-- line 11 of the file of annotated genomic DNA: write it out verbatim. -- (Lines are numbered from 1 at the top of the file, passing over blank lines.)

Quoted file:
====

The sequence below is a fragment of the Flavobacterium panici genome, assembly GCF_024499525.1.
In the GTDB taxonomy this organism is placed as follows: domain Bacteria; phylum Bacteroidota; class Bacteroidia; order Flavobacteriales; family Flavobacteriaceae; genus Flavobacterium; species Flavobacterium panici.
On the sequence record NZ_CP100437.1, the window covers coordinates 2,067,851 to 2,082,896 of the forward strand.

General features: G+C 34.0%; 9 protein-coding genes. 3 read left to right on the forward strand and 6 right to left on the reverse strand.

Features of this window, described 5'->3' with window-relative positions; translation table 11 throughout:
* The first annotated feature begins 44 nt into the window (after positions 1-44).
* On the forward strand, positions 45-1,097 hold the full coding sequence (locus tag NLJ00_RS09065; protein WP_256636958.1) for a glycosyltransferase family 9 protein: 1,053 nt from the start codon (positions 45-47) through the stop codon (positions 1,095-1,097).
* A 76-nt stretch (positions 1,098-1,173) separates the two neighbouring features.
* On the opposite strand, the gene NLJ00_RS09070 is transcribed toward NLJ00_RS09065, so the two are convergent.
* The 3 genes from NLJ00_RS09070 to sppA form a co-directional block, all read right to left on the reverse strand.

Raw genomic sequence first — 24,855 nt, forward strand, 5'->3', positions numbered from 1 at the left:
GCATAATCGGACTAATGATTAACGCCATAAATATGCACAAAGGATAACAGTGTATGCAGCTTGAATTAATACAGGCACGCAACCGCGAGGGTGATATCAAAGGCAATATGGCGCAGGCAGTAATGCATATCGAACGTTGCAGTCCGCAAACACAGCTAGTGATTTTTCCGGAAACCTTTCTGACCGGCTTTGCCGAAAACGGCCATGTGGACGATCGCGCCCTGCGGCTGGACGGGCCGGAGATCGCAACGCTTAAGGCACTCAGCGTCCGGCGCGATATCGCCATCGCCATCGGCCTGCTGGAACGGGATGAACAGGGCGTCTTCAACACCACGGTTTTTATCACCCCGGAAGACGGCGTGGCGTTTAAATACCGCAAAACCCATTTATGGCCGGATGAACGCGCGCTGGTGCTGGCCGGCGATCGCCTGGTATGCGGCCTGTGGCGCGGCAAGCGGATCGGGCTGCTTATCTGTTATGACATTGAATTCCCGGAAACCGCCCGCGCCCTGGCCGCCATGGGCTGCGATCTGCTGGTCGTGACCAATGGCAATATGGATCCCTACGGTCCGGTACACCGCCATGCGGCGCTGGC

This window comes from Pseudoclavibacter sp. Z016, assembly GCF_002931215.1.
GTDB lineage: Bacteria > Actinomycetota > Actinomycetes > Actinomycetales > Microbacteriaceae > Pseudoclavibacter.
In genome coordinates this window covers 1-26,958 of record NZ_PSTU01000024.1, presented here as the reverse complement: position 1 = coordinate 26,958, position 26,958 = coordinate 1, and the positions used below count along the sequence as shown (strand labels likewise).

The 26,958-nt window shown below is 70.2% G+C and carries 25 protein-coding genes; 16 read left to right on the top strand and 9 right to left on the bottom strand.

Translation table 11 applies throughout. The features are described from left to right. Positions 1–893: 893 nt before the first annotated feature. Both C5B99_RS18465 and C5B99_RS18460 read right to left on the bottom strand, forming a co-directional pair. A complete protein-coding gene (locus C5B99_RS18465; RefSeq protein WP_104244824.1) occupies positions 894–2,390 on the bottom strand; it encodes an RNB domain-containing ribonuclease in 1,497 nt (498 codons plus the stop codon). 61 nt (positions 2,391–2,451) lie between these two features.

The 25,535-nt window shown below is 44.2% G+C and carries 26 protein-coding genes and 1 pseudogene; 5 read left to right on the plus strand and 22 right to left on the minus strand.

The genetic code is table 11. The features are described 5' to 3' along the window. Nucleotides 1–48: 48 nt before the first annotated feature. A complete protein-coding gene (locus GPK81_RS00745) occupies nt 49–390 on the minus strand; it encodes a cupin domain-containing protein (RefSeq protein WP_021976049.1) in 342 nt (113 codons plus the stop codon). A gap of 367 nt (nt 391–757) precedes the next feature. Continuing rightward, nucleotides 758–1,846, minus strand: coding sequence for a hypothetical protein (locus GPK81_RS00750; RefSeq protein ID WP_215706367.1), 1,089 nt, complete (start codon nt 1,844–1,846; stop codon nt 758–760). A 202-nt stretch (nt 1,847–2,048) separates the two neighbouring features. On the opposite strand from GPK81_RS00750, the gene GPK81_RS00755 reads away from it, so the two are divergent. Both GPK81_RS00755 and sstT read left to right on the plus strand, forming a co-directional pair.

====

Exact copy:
Raw genomic sequence first — 24,855 nt, forward strand, 5'->3', positions numbered from 1 at the left: